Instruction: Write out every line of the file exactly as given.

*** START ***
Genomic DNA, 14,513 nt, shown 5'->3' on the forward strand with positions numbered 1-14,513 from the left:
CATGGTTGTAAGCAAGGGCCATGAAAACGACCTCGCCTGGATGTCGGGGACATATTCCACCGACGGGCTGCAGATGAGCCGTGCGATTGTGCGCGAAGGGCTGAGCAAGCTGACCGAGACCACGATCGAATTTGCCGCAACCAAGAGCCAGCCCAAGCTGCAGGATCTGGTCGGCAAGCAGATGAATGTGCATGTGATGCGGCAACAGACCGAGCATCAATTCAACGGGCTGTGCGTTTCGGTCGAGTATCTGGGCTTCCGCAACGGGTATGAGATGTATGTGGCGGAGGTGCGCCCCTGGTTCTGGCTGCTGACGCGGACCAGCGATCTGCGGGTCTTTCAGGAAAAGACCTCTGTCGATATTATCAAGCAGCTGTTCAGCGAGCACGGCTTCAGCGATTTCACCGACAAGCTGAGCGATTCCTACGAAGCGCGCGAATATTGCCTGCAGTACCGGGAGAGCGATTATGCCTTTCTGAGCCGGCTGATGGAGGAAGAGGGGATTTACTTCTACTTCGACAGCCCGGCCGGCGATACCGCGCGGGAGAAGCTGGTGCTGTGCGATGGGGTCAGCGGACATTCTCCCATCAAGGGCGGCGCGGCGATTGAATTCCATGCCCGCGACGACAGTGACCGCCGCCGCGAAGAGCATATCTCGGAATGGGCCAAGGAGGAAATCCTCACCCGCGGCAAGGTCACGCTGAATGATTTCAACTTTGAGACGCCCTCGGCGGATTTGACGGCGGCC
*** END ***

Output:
Genomic DNA, 14,513 nt, shown 5'->3' on the forward strand with positions numbered 1-14,513 from the left:
CATGGTTGTAAGCAAGGGCCATGAAAACGACCTCGCCTGGATGTCGGGGACATATTCCACCGACGGGCTGCAGATGAGCCGTGCGATTGTGCGCGAAGGGCTGAGCAAGCTGACCGAGACCACGATCGAATTTGCCGCAACCAAGAGCCAGCCCAAGCTGCAGGATCTGGTCGGCAAGCAGATGAATGTGCATGTGATGCGGCAACAGACCGAGCATCAATTCAACGGGCTGTGCGTTTCGGTCGAGTATCTGGGCTTCCGCAACGGGTATGAGATGTATGTGGCGGAGGTGCGCCCCTGGTTCTGGCTGCTGACGCGGACCAGCGATCTGCGGGTCTTTCAGGAAAAGACCTCTGTCGATATTATCAAGCAGCTGTTCAGCGAGCACGGCTTCAGCGATTTCACCGACAAGCTGAGCGATTCCTACGAAGCGCGCGAATATTGCCTGCAGTACCGGGAGAGCGATTATGCCTTTCTGAGCCGGCTGATGGAGGAAGAGGGGATTTACTTCTACTTCGACAGCCCGGCCGGCGATACCGCGCGGGAGAAGCTGGTGCTGTGCGATGGGGTCAGCGGACATTCTCCCATCAAGGGCGGCGCGGCGATTGAATTCCATGCCCGCGACGACAGTGACCGCCGCCGCGAAGAGCATATCTCGGAATGGGCCAAGGAGGAAATCCTCACCCGCGGCAAGGTCACGCTGAATGATTTCAACTTTGAGACGCCCTCGGCGGATTTGACGGCGGCC